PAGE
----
Two sections of the carriers, instead of one, will be built in Scotland
The consortium building the UK's two new aircraft carriers has announced a 50% increase in the amount of construction work coming to Scotland.
The Aircraft Carrier Alliance said two major sections of each ship, instead of one, would now be built at BVT's yards at Govan and Scotstoun on the Clyde.
Both ships will be built in sections and assembled at Rosyth, Fife.
The revised build strategy is expected to sustain 4,000 jobs at Scottish yards until the middle of the next decade.
The new 65,000 tonne carriers will be the Royal Navy's largest vessels.
Changes to the delivery of the £4bn contract were announced on Monday.
The previous build strategy had planned for one of the sections of the carriers to be built at BAE Systems Submarine Solutions in Barrow.
But the Aircraft Carrier Alliance (ACA) said existing and future workloads there had led to a lack of capacity to take on the additional carrier work.
In agreement with the Ministry of Defence (MoD), ACA has now transferred the work to BVT's yards in Glasgow.
Geoff Searle, programme director for the Queen Elizabeth Class aircraft carriers, said: "The ACA has developed a cost effective and low risk build strategy that I am confident will deliver the two carriers in line with the MoD's requirements.
"It will also ensure that we retain the essential core skills in the UK maritime industry to deliver sovereign naval capability long into the future."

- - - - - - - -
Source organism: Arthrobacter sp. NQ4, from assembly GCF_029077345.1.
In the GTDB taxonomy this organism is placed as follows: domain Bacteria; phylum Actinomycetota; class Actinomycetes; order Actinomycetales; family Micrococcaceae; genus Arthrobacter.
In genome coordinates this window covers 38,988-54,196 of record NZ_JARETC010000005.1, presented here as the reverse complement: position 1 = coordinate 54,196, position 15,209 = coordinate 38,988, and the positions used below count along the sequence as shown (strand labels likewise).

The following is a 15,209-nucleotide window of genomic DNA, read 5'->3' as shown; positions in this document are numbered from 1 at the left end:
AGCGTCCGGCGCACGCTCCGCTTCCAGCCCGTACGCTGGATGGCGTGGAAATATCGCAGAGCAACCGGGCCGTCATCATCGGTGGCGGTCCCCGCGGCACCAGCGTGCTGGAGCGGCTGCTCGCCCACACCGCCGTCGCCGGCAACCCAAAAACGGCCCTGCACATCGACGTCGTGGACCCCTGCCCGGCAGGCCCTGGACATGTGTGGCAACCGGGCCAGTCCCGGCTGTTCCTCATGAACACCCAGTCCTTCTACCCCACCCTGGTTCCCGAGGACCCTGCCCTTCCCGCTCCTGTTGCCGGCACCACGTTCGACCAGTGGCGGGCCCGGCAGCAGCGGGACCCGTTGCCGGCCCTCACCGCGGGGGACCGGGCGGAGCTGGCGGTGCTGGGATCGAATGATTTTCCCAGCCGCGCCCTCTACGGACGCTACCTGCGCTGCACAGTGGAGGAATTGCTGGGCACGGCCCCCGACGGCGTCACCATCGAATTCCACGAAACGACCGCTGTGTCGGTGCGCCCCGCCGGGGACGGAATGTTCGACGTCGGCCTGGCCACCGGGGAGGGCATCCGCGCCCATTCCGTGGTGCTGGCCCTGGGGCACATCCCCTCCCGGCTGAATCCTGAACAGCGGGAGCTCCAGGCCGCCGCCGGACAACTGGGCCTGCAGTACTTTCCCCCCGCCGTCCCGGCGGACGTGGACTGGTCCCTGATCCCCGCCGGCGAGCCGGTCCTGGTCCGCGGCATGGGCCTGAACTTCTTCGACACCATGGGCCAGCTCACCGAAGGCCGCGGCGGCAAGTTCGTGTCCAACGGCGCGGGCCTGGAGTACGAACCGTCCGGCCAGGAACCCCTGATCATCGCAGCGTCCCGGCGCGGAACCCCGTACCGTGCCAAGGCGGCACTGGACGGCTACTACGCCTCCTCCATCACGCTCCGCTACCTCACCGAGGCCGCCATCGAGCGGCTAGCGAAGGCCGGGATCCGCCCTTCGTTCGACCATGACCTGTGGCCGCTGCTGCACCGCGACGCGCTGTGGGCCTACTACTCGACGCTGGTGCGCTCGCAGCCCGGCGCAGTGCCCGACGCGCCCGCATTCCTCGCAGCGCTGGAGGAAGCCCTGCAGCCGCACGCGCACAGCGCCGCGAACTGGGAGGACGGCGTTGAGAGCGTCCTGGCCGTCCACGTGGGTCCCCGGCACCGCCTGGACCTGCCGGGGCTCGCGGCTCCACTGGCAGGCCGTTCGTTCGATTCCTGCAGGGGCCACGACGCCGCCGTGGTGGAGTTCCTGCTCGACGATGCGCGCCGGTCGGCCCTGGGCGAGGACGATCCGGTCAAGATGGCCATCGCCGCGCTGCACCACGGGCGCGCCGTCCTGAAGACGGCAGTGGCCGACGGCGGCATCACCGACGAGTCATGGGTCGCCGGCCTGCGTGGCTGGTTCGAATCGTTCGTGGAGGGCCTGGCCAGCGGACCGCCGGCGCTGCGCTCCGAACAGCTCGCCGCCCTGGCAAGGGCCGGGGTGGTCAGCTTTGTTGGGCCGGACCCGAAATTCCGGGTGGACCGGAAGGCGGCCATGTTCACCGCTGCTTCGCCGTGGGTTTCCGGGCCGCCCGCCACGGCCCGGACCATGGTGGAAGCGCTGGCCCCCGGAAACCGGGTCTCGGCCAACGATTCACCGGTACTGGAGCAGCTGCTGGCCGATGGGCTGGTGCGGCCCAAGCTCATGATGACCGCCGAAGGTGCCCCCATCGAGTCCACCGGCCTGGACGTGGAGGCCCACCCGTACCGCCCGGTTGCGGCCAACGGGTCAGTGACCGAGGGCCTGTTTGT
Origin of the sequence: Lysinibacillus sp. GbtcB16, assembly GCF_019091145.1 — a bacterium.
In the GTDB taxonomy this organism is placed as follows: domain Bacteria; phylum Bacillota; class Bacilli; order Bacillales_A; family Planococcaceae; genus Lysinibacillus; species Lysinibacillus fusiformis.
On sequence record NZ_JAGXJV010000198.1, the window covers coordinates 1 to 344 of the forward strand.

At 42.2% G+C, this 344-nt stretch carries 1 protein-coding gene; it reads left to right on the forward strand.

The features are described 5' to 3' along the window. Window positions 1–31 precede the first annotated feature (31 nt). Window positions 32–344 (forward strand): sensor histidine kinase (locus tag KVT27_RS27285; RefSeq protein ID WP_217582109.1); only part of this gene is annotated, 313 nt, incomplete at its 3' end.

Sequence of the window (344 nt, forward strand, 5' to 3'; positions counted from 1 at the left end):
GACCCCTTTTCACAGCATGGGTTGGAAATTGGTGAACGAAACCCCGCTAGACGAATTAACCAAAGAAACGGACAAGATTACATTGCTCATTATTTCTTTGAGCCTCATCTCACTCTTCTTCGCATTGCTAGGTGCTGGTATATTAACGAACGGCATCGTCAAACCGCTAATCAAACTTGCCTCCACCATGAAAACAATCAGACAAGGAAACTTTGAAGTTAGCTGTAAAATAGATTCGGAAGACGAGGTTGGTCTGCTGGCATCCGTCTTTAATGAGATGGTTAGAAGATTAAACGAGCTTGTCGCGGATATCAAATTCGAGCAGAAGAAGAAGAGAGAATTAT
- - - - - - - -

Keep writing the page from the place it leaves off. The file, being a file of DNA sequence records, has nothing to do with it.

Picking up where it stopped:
Tony Graham, head of capital ships at the MoD, said: "Alongside the developing build strategy, we are very pleased to announce additional shipbuilding work for the Queen Elizabeth Class carriers which further extends involvement across the UK.
"This provides greater certainty for our supplier base and keeps the project on a sure footing as we enter full-scale manufacture."
The SNP welcomed the increase in the amount of work awarded to Scotland.
The party's Westminster leader and defence spokesperson, Angus Robertson MP, said: "This is terrific news for the workforce in Glasgow and Rosyth and reinforces the reputation of Scottish yards as the best in the world.
"Shipbuilding plays an important role within Scotland's manufacturing base, and it is clear that the industry can have a confident future."
Labour accused the SNP of hypocrisy.
John Robertson MP said: "This is brilliant news for Glasgow and Scotland. It will mean more opportunities and more jobs for young people and older workers alike.
"It is totally hypocritical for the SNP to welcome a move like this, when their core policy - separating Scotland from the rest of the UK - would mean the death of these jobs."
He added: "Without the United Kingdom, there would be no defence work on the Clyde.
"The SNP should have the decency to be honest with people about what their plans would mean for Scots."
The Liberal Democrats reiterated that view. The party's defence spokesperson, Willie Rennie MP, said: "If the SNP had their way, these jobs would be heading down south.
"Independence would decimate the Clyde."
Last year, the government announced that there would be a delay on the carrier contracts following a review of MoD spending.
The vessels, HMS Queen Elizabeth and HMS Prince of Wales, were due to enter service in 2014 and 2016, but that will now be pushed back a year or two.
Contracts were signed in July 2008 and the work is expected to begin in spring 2009.